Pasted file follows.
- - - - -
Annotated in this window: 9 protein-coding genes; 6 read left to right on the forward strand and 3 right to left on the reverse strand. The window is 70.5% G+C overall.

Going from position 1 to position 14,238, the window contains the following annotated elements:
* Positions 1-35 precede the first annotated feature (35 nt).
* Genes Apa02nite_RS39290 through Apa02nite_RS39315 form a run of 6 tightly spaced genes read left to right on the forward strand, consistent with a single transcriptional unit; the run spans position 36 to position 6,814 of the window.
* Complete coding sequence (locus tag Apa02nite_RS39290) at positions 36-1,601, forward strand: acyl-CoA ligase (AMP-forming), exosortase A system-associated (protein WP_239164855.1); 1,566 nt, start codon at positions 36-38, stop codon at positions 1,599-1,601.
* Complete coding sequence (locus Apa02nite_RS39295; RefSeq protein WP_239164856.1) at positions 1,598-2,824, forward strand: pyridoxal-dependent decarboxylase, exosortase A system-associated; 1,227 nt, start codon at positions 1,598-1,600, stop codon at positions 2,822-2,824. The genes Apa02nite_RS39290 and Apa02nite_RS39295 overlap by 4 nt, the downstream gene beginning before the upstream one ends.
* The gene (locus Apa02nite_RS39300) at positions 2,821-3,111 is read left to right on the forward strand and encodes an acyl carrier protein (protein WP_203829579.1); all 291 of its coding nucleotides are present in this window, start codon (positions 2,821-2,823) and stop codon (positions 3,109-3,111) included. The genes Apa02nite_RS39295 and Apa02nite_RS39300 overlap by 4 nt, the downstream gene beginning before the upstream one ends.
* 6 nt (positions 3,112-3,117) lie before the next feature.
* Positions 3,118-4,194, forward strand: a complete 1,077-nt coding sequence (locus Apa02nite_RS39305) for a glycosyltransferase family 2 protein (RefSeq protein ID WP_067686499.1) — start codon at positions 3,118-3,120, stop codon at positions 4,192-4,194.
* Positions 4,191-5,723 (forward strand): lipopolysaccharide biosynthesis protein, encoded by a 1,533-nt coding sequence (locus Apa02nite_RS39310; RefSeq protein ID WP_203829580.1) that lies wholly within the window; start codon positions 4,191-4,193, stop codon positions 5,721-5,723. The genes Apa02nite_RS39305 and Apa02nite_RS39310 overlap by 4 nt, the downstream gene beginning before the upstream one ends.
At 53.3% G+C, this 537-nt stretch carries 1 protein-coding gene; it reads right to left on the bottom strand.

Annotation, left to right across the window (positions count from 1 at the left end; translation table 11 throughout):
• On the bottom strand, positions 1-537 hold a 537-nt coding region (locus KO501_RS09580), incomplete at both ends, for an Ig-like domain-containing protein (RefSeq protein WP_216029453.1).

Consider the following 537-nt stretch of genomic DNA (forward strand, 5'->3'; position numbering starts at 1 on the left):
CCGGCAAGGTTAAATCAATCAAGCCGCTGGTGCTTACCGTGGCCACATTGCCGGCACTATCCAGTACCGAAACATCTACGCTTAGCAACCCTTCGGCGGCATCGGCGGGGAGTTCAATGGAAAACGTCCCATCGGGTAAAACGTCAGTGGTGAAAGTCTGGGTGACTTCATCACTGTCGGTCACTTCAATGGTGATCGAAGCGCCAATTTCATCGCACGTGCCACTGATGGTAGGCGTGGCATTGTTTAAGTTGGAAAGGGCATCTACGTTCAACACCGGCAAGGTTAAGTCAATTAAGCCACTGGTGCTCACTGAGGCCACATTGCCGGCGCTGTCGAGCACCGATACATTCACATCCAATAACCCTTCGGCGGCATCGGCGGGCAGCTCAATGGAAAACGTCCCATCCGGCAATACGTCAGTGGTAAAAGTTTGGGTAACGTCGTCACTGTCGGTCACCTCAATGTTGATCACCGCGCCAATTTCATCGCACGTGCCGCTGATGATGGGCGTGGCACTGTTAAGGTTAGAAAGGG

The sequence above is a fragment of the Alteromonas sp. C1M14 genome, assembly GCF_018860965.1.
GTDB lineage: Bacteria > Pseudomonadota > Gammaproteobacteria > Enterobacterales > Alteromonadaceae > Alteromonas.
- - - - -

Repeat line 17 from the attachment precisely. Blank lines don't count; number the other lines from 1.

GTDB lineage: Bacteria > Pseudomonadota > Gammaproteobacteria > Enterobacterales > Alteromonadaceae > Alteromonas.